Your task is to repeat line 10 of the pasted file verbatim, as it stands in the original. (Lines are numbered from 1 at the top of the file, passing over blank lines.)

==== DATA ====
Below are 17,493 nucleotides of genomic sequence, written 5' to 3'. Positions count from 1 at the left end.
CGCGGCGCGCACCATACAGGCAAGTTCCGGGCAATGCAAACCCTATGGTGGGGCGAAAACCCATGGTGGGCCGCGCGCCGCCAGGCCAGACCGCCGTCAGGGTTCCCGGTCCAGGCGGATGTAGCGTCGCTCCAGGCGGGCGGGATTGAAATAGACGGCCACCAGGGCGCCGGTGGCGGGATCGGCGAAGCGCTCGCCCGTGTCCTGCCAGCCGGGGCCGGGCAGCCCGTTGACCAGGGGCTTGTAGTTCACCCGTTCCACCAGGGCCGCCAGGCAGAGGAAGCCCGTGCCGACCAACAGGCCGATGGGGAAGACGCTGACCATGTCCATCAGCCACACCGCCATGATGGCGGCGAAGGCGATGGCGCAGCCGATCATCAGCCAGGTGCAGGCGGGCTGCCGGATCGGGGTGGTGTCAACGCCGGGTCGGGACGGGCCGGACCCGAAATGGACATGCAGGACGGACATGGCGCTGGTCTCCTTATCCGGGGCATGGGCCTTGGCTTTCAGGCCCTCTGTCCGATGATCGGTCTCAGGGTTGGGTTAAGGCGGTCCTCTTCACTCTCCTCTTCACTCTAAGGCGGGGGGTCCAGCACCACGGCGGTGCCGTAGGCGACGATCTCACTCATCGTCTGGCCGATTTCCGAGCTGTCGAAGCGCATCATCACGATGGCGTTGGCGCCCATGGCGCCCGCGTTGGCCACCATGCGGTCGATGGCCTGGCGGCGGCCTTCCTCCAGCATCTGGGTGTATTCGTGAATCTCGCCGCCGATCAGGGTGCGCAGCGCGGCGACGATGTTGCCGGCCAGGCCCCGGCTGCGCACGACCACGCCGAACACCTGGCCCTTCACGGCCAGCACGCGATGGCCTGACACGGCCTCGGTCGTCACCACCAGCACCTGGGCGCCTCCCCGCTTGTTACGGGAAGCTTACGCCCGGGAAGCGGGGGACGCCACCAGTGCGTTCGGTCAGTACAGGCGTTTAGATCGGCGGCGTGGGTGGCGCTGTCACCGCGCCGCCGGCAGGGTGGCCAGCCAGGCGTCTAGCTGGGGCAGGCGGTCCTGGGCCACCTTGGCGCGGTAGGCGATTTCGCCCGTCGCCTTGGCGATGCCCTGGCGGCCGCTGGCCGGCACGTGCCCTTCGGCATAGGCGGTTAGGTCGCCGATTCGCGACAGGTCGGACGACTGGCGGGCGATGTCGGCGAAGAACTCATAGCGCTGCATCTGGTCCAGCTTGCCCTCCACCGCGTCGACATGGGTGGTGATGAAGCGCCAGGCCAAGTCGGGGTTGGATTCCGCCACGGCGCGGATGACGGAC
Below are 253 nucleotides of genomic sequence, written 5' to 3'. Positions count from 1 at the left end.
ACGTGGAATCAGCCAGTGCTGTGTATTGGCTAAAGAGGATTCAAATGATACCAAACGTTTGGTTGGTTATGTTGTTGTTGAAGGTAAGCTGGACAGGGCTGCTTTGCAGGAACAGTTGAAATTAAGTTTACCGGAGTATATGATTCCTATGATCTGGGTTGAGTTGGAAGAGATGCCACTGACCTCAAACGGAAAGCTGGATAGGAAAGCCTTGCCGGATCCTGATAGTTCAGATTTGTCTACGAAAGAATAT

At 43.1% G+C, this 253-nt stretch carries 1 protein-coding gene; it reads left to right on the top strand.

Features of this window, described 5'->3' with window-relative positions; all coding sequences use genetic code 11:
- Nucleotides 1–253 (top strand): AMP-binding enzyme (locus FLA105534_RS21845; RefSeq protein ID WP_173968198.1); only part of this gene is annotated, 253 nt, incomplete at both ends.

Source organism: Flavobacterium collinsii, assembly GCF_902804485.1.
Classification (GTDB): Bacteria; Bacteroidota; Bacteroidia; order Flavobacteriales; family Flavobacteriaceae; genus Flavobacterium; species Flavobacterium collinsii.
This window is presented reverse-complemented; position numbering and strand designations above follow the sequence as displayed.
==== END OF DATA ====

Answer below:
This window is presented reverse-complemented; position numbering and strand designations above follow the sequence as displayed.